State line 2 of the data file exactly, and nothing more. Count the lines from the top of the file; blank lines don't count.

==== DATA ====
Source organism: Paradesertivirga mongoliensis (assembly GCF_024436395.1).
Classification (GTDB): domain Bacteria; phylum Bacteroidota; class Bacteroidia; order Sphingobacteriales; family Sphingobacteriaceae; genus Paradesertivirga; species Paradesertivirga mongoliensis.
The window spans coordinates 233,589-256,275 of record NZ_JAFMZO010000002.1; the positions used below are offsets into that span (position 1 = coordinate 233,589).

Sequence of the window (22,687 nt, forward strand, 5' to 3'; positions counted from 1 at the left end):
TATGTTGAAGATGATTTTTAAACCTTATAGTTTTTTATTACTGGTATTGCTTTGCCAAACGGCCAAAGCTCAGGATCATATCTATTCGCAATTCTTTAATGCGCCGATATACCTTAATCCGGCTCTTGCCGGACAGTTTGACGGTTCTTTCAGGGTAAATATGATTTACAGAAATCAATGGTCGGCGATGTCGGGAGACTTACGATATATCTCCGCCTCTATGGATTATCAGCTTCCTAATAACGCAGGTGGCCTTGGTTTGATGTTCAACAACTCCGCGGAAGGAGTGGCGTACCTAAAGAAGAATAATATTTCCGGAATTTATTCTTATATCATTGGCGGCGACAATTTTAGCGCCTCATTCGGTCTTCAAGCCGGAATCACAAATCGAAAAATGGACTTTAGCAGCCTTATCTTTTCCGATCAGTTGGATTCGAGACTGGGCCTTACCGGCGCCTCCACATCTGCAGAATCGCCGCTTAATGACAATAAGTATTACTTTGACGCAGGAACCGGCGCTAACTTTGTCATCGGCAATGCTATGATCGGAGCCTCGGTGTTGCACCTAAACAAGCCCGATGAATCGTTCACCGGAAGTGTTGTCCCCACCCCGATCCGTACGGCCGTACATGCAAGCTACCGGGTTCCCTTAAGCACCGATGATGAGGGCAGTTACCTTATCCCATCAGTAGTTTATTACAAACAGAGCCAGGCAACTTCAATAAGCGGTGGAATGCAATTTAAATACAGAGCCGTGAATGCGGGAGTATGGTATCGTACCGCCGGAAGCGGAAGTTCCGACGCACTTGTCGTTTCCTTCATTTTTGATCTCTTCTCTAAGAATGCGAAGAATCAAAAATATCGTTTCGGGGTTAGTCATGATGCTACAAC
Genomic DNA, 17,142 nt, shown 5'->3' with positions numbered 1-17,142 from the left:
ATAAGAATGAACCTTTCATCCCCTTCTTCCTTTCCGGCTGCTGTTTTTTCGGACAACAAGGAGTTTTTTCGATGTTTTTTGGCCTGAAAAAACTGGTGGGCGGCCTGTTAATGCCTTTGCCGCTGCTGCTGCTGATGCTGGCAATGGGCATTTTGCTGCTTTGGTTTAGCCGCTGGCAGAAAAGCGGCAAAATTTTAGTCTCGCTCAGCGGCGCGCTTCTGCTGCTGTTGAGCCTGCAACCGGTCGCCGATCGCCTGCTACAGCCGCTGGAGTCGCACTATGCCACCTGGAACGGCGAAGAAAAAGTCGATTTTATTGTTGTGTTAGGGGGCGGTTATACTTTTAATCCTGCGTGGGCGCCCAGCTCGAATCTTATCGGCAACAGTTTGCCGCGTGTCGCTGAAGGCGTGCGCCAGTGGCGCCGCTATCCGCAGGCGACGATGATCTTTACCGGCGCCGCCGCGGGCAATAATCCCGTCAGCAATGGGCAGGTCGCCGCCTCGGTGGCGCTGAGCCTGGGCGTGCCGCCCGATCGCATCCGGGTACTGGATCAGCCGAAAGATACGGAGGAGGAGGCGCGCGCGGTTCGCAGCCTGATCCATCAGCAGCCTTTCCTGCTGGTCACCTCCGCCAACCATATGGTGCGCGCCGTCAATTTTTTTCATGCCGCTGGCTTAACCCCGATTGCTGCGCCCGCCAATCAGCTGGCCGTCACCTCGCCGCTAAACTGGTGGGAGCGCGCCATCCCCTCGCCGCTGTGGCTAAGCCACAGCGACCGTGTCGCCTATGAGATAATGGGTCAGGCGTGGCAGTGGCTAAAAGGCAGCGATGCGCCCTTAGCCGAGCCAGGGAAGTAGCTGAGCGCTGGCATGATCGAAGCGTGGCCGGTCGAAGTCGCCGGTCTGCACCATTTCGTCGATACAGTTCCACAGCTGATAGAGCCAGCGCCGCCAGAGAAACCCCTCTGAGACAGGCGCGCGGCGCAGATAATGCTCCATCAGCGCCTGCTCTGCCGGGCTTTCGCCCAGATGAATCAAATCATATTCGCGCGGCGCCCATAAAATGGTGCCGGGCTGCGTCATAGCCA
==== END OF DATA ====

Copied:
Classification (GTDB): domain Bacteria; phylum Bacteroidota; class Bacteroidia; order Sphingobacteriales; family Sphingobacteriaceae; genus Paradesertivirga; species Paradesertivirga mongoliensis.